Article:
However, this ratio can mislead because it compares a hard number with a soft one. Debt is usually a hard number. Bonds and other loans generally come with fixed interest rates, fixed terms of repayment and so on. Equity numbers are softer or ‘‘fuzzier.’’ They mostly reflect asset values as they appear on the balance sheet (minus debt, of course). But the balance-sheet figures may be misleading. They may be too high, if the company’s assets have shrunk in value since the company acquired them (that is, lost more value than the company’s accounting shows). In that case, the company may need to correct its balance sheet figures by cutting them or “taking a writedown.”

Or the equity value may be too low if the company’s assets have gained value since the company acquired them. This can happen with real estate, patents and other assets (which we refer to as “hidden assets”).Much of a company’s real value may rest in its “goodwill” — its brands, or the reputation and relationship it has built with customers over the years. This value would only appear on the balance sheet if it was bought rather than built up by the company’s operations.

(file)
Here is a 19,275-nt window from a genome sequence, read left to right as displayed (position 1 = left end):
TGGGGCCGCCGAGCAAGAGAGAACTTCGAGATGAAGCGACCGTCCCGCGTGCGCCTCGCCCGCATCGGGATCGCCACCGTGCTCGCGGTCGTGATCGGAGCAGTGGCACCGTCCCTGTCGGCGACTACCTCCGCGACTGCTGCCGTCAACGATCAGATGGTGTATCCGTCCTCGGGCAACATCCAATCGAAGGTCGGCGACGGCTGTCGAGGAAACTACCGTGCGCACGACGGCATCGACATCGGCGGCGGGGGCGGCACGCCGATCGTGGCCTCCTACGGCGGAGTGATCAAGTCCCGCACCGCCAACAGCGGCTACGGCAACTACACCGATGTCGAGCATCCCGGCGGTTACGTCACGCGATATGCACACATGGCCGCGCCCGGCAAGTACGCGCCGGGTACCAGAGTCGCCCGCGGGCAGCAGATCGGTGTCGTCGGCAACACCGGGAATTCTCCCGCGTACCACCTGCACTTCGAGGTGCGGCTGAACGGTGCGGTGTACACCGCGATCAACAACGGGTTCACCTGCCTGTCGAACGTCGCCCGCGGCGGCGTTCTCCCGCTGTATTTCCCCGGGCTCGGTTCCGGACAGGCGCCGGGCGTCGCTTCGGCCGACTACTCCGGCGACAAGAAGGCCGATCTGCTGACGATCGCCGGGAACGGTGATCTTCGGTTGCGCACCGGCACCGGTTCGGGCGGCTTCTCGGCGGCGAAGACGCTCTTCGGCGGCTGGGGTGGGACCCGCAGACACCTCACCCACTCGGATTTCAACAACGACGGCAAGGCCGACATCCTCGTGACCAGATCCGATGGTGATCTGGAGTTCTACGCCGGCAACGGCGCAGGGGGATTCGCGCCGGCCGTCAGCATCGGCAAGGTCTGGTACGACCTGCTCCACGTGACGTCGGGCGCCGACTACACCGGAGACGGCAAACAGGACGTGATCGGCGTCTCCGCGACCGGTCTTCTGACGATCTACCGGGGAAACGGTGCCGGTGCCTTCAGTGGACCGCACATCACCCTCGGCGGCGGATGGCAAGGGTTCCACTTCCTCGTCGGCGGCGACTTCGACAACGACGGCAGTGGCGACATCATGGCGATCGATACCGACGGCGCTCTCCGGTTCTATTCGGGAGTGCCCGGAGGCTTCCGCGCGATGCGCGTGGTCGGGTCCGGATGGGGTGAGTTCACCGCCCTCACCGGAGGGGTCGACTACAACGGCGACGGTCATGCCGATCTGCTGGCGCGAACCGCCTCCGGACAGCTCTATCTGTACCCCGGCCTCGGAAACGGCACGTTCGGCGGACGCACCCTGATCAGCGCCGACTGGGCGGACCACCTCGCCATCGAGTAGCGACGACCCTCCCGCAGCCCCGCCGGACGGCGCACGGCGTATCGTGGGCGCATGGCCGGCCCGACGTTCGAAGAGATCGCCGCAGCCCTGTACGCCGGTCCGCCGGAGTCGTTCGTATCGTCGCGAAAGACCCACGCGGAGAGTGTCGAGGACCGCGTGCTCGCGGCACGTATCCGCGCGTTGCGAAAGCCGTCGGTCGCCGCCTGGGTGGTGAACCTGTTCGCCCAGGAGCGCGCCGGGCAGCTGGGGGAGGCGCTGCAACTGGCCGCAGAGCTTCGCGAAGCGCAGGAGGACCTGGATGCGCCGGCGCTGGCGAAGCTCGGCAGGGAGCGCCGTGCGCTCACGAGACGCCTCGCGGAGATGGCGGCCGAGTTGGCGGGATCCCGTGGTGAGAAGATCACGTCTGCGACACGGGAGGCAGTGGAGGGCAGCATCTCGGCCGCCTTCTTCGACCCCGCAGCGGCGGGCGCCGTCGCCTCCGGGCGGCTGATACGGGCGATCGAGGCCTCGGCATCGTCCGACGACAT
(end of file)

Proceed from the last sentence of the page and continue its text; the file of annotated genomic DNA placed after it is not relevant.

Analyzing Debt-to-Market-Cap

Efficient market theory also leads us to favour debt-to-market-cap over debt-to-equity. This theory says that it’s impossible to beat the market, because the market is efficient and eventually reflects all information, good or bad. This idea had a lot to do with the creation of index funds. Market cap — the value of all shares the company has outstanding — benefits from the “wisdom of crowds.” Continue Reading…

How Side Hustles can speed Financial Independence for Family Planning

Image by Andrea Piacquadio on

Seeking financial independence, we gathered insights from entrepreneurs and small business owners on their side hustles and how these ventures have shaped their financial journeys.

From joining affiliate programs for extra income to diversifying income with e-books, discover the diverse strategies these twelve professionals have employed to bolster their family’s finances.


  • Join Affiliate Programs for Extra Income
  • Balance Side Gigs with Full-Time Work
  • Invest in Real Estate for Early Retirement
  • Create Digital Financial Courses
  • Focus on One Project at a Time
  • Turn Your Passion into a Full-Time Job
  • Develop Skills Through Polling Side Hustle
  • Boost Income with Short-Term Rentals
  • Leverage Social Media, Newsletters, and Podcasts
  • Supplement Income with Title Searches
  • Diversify Income with E-Books 

Join Affiliate Programs for Extra Income

I was enrolled in an affiliate marketing program for an AI-based question-generation platform, PrepAI. Since I blog about tools for educating children, I found their product resonated with my goals. I chose to apply for their program and earned some handsome payouts. I tracked my commissions through their dashboard and was confident about it.